The Ducati Desert Sled is the first of the modern scramblers that is actually a capable all-roader.
Many riders criticise the current trend to retro scramblers as not being true to the traditions of a scrambler that is light, low and off-road capable.
When Ducati introduce the Scramblers in 2015 they became an instant hit and are now the top-selling family in the Ducati fleet.
There are now nine in the range, but there have been 18 different incarnations already.
Last year they added the Desert Sled, which is cheekily named after Steve McQueen’s Triumph desert racer. Incidentally the original desert Sled sold at a Bonham’s auction in Las Vegas in January 2016 for $US103,500.
The Ducati Desert Sled is a little cheaper at $19,290 ride away.
It comes with longer-travel suspension, a skinny 19-inch font wheel with knobby tyres, non-slip footpads with removable rubber inserts, motocross-style handlebars and a high front guard which make it more off-road capable.
When Brisbane Motorcyclesboss James Mutton offered us a ride on a Desert Sled we were keen to take him up on the offer and see if the bike silences the critics.
After less than one year on the showroom floor, the Desert Sled cashes in on a host of important 2019 updates to the Scrambler fleet including cornering ABS, a fuel gauge, a new LED headlight and self-cancelling LED indicators.
The Desert Sled also gets some cosmetic updates such as a red frame, new seat with colour-coordinated stitching and spoked wheels with black rims.
But most importantly it now features an Off Road Riding Mode that allows the rider to switch off the ABS, plus adjustable Kayaba suspension and engine skid pan.
Like the rest of the Scramblers, it’s light and low, but the taller suspension does make the 170kg Scrambler a little higher in the saddle at 860mm.
That’s 70mm taller than the others, but it is such a narrow seat that most people will still be able to get their feet down on the ground. You can also buy an 840mm low seats option.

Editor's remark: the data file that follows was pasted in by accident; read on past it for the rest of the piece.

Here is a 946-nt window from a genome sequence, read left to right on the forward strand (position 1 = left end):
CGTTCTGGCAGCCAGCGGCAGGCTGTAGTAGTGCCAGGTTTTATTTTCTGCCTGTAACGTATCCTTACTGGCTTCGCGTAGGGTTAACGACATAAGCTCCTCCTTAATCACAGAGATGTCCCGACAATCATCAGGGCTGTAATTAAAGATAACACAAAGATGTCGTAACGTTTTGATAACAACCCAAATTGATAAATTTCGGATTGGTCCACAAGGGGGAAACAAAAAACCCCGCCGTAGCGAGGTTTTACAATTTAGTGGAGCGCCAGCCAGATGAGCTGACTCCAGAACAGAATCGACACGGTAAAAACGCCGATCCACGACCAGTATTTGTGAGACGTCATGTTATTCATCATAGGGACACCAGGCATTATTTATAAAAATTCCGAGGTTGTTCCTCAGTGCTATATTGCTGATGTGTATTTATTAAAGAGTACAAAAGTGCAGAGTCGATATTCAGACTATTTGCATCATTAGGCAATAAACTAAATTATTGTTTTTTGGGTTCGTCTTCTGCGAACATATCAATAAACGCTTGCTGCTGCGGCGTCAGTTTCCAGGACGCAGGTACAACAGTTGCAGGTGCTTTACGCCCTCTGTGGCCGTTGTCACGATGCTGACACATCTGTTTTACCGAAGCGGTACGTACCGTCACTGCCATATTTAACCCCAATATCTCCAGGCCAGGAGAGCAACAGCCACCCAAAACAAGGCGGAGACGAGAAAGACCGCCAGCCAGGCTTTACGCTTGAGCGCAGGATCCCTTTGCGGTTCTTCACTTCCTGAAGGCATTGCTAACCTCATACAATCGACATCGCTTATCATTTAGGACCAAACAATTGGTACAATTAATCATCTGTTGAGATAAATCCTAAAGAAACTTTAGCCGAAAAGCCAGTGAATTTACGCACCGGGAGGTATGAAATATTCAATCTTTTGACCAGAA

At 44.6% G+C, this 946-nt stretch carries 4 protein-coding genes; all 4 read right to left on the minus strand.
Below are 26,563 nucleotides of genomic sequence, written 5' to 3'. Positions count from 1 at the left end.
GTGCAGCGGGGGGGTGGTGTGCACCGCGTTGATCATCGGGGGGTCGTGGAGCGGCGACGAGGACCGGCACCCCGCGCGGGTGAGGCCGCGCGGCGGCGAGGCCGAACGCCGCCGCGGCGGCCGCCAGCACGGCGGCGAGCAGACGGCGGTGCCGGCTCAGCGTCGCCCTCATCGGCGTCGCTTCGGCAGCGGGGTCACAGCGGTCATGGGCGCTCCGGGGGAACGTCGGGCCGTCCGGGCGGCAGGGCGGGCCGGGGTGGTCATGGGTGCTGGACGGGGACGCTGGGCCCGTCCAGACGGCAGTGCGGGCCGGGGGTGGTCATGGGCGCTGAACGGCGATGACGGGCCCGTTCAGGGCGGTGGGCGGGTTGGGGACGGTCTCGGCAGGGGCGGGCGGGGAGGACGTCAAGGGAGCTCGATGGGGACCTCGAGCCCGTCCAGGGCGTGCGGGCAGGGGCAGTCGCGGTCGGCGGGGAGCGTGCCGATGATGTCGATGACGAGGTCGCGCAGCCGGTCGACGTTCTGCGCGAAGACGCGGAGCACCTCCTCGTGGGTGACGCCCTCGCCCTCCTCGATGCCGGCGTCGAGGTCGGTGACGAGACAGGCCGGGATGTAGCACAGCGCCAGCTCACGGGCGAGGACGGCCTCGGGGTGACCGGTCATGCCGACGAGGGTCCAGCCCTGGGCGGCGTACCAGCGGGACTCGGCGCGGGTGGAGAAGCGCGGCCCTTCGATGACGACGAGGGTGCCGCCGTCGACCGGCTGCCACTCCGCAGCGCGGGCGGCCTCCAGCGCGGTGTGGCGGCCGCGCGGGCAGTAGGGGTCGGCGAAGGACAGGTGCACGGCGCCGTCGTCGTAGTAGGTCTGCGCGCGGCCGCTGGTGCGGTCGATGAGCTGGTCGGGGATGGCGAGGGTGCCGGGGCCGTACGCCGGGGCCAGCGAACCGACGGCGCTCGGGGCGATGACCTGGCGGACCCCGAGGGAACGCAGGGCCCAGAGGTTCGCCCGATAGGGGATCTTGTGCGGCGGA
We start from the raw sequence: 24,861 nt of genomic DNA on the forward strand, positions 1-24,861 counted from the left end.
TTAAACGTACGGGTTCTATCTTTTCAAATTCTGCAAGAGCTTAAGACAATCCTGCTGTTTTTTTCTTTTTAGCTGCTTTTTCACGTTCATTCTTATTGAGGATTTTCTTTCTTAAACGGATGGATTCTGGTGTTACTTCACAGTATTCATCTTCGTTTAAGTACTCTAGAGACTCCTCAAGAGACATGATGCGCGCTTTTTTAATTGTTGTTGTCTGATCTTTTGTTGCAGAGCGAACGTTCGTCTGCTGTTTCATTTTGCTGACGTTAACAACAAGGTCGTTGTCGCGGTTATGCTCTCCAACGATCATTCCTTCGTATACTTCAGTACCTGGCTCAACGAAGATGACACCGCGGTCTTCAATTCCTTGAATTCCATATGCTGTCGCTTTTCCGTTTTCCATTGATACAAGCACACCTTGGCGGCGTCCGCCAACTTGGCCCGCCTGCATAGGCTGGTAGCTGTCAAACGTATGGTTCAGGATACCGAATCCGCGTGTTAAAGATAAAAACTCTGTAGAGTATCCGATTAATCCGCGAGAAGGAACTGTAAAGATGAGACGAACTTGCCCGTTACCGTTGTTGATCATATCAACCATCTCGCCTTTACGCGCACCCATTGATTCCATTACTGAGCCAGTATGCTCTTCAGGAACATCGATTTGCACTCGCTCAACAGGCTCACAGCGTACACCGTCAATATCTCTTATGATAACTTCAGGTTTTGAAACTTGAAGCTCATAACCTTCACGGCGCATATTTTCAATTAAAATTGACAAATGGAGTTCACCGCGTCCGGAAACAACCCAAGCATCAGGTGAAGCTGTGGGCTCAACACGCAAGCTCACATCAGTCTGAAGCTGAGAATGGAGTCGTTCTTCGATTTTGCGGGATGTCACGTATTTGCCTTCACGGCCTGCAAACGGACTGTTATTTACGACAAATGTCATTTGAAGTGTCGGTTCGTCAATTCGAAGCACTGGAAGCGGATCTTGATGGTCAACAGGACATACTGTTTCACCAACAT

And the seat and tank are so slim it is a joy to ride standing up when you’re racing through the bush. Just as well as the hard seat is not very comfortable for long highway stints.
Fresh rubber and engine
Our test bike was brand new with only a handful of kilometres on the clock and the knobby Pirelli Scorpion Rally STRtyres not even broken in yet.
The 803cc L-twin from the Monster 796 and 797 is a sweet engine that pulls well from the midrange and buzzes with excitement when you give it some revs.
It produces a healthy 56kW (75hp) of power at 8250rpm and 68Nm of torque at 5750rpm.
We didn’t throttle it during its running-in stage, but it doesn’t really need to be fed redline revs to get plenty of lively response, anyway.
The gearbox still felt a bit stiff and neutral was hard to find and there was the occasional false neutral.
It’s geared a little tall for single-trail off-loading, but it’s fine for most traffic and highway applications.
Despite fresh rubber, the tyres provided plenty of confidence on the tar.
I was able to get some good lean angles straight away with no flop feeling in the cornering despite the 19-inch high-profile front tyre.
Grip was also good and the bike steers precisely, although the front end does get a bit flighty over corrugations and it tracks a little in longitudinal road cracks.
Like most Ducatis with standard suspension it is over-sprung and under-damped, but a heavier rider than my 75kg might find the ride better.
Once you hit the rough stuff, the stiffer springs make more sense and it rides out the bumps well.
The off-road setting lets you turn off the cornering ABS, but I found the ABS actually works really well on a loose-gravel road, so I left it on.
Switching it off is a bit of a chore and you have to be stopped to do it.
When you switch off the engine and switch back on again, it defaults to ABS on.
The wide 170mm rear tyre is one of the only drawbacks for dirt roads. It has resasonable go and stop grip, but it makes the bike very taily in corners.
The fuel gauge is a welcome addition to the single digital instrument pod, but it’s a messy and difficult to read display.
Also, the low fuel light comes on as soon as the gauge drops under half way. That’s annoying as you probably have more than 100km of range left in the 13.5-litre tank.
I also found the mirrors too high and wide and line up with the mirrors on SUVs andantes when lane filtering.
They also have a strange shape with a cutout that diminishes the rear view just where you need it.
The Desert Sled definitely silences the critics of modern scramblers.
It’s quite capable in the bush and feels light and low enough for even notices to manhandle down a gnarly track.
We suspect a Desert Sled version of the Scrambler 1100 may also be waiting in the wings to take on the very capable off-roading Triumph Scrambler 1200.